When do you read all of this stuff?
I read all day long – with intervening spells of writing. I aim to write every day, usually around 1,500 words, which is easy enough as I write very quickly (something I learned from journalism). Recently I’ve got into the bad habit of reading in bed – bad because I don’t go to bed until midnight or 1am and get up at 7am, so it cuts into the time I should be asleep.
Where do you get your recommendations from?
I discover books through Twitter and the dozens of online mags I subscribe to. Literary Review gives me a good sense of the crop of new titles each month. Le Monde Diplomatique is also excellent.
You write for The Times – do you read the newspapers?
I do, though not as much as I used to. I use more specialist sites like Project Syndicate. So much that’s in the papers is nonsense now, but there are still some smart commentators I like. I read the FT every day – Gideon Rachman, Philip Stephens and David Gardner, who writes about the Middle East. On The Times, Jenni Russell is pretty good, as is Rachel Sylvester. I also like David Aaronovitch. Bill Keegan is good over on The Guardian and Andrew Rawnsley is pretty fair minded – on a good day. Peter Oborne and Philip Collins are no longer writing for the nationals, but they are worth seeking out. Then there’s Marina Hyde. She’s very funny. I just can’t write like her – it’s like she’s taking drugs or something. I mean that in a good way.
Introduce us to your own new book...
It’s a series of good stories about encounters on one special day between a killer and a person being killed who was not expecting that outcome. Some of the former are really fascinating – especially the Soviet NKVD killers who turned deception into the highest art form. The book also analyses what assassination does – or does not, as the case may be. The law of unintended consequences usually applies here. Day of the Assassins is also the one book I had great fun writing and which I regretted finishing.
Where did the idea come from?
The killing of Jamal Khashoggi. Before he was killed, I wrote some very scathing things in The Times about the Saudi crown prince, Mohammed bin Salman, which resulted in odd things happening to my phone. I got a WhatsApp message from the Saudi embassy with an attachment. Luckily I’d read about a Saudi dissident in Canada who had had a similar experience – the attachment turned out to be spyware that copied all his messages and contacts, and turned his phone into a camera and microphone. So I didn’t open mine. Then Khashoggi was cut up. I wrote the book thinking, right mate, payback time.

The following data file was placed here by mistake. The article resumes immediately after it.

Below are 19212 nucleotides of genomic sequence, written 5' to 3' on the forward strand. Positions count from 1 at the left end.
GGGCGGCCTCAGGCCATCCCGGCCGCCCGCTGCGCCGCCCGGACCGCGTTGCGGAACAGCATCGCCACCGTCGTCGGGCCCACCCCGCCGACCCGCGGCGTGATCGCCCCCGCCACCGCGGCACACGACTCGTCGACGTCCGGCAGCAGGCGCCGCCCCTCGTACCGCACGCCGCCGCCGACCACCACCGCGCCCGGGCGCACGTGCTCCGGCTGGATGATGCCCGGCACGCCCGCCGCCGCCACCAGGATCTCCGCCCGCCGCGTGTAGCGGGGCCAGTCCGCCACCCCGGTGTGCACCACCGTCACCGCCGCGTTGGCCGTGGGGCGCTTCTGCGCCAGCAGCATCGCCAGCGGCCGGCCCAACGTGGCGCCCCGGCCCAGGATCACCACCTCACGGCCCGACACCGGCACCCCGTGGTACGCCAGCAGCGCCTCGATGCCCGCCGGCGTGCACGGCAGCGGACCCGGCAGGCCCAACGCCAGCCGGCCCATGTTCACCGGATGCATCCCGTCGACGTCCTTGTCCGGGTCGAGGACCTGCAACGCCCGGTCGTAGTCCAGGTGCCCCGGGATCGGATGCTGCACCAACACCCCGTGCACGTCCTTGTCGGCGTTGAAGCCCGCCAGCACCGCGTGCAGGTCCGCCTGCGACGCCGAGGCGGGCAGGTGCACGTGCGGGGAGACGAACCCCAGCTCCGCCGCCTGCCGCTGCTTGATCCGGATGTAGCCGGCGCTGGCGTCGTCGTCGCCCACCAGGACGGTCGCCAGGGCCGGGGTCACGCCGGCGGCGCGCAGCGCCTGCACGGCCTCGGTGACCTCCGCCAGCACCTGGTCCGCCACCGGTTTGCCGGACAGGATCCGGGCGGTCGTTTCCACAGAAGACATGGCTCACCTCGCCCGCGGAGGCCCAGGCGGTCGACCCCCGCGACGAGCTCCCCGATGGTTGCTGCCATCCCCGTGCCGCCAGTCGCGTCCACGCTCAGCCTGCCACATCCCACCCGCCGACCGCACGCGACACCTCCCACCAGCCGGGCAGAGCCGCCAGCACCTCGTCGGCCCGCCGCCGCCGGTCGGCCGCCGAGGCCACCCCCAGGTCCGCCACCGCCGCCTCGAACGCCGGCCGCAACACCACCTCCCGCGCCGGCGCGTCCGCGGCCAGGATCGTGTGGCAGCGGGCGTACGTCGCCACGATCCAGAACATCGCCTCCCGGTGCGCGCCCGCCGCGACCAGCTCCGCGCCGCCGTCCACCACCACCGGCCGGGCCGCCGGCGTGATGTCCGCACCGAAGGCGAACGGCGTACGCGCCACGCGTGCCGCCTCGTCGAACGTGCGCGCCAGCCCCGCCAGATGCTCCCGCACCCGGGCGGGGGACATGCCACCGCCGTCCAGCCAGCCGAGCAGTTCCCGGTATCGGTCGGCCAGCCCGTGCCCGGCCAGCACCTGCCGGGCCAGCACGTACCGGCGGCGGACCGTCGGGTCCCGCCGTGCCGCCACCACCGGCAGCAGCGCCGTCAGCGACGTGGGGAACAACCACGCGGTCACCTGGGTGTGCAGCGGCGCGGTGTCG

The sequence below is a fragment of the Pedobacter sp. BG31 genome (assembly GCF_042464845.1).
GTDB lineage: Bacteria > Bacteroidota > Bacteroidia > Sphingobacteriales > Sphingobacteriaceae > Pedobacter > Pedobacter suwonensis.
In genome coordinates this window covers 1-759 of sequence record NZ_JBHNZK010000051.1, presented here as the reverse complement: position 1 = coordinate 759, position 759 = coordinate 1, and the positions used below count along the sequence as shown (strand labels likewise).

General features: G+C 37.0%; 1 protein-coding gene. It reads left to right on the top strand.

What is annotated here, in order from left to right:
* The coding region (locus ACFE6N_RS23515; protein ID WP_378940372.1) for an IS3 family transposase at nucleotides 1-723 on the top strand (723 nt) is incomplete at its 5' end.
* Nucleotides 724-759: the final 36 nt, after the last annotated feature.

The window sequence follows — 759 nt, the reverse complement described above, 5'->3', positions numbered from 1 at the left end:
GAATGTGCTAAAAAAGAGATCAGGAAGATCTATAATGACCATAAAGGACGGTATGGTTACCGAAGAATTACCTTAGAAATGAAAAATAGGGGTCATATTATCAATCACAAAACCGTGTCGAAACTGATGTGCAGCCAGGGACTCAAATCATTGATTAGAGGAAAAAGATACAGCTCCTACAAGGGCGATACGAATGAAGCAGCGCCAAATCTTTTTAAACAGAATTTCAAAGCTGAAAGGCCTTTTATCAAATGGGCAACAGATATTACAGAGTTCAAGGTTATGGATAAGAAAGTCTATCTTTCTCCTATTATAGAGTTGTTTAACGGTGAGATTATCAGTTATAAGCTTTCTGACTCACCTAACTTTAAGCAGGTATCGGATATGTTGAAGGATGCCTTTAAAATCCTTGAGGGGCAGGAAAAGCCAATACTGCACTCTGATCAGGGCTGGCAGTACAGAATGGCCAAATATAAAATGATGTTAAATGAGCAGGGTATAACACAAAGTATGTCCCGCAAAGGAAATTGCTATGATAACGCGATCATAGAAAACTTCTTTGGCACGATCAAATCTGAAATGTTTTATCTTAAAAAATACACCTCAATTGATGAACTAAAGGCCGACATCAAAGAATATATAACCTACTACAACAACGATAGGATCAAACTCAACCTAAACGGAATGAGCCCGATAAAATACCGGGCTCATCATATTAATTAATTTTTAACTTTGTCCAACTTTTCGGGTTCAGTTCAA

Why did you enjoy writing it?
I got to spring out of bed every morning and kill someone else! But it’s also because it was like being a detective looking at cold cases, involving people who would get out of bed, kiss the kids goodbye and not know they had a rendezvous with destiny that day. I was also fascinated by the weird, zigzag journeys that the assassins would go on. The name of the book comes from The Day of the Jackal, but the Jackal in that book is ruthless and professional. A lot of real-life assassins tend to be incompetent.
Why do assassin stories have such appeal for us?
They’re hunting stories. In The Day of the Jackal, you’ve got the Jackal hunting Charles de Gaulle and you’ve got the police hunting the Jackal, so it’s actually two hunting stories. For most of the 300,000 years our species has been on this planet, we’ve been something else’s prey. For the last 12,000 years, we’ve become predators. These stories are in our nature.
Have you had the idea for your next book?
No. Having published two books in one year, I’m having a fallow period at the moment. At 66, I have to be very choosy about what I do. Day of the Assassins might be my last one. Or I might try writing a true crime book next. I was very impressed by David Grann’s Killers of the Flower Moon about the mass slaughter of Osage Indians in Oklahoma by greedy whites in the 1920s. If only I can find the right murder for myself!
What was the other book that came out this year?
Populism. I had to give three public lectures at a think tank called LSE Ideas. Having not given a lecture at the LSE for 25 years or so, and seeing the pictures they’ve got up of Clinton and Obama giving speeches there, that really focused the mind. I thought I better make it good. The book is simply the three lectures in print. The first one’s about how everything’s been reconfigured as the real people versus the elite (which I don’t believe for a minute). The second one might be the most interesting one: it’s comparing Britain with Russia, looking at how the EU could be about to get a barmy neighbour on either side. The book’s my fightback against the mob, and the elite mob fuelling their anger – you could say it’s a metropolitan elite counterattack against forces I despise.
We make it around 15 books you’ve now written in total. What keeps you reading and writing?
It’s that curiosity thing, which is perpetual, and the dream of producing a technical masterpiece, which always eludes me. But also, what the hell else would I do? Plough through the hundreds of CD box sets of Haydn symphonies I’ve bought for my retirement? It will never happen.
Day of the Assassins: A History of Political Murder by Michael Burleigh is out now, published by Picador. Find out more here.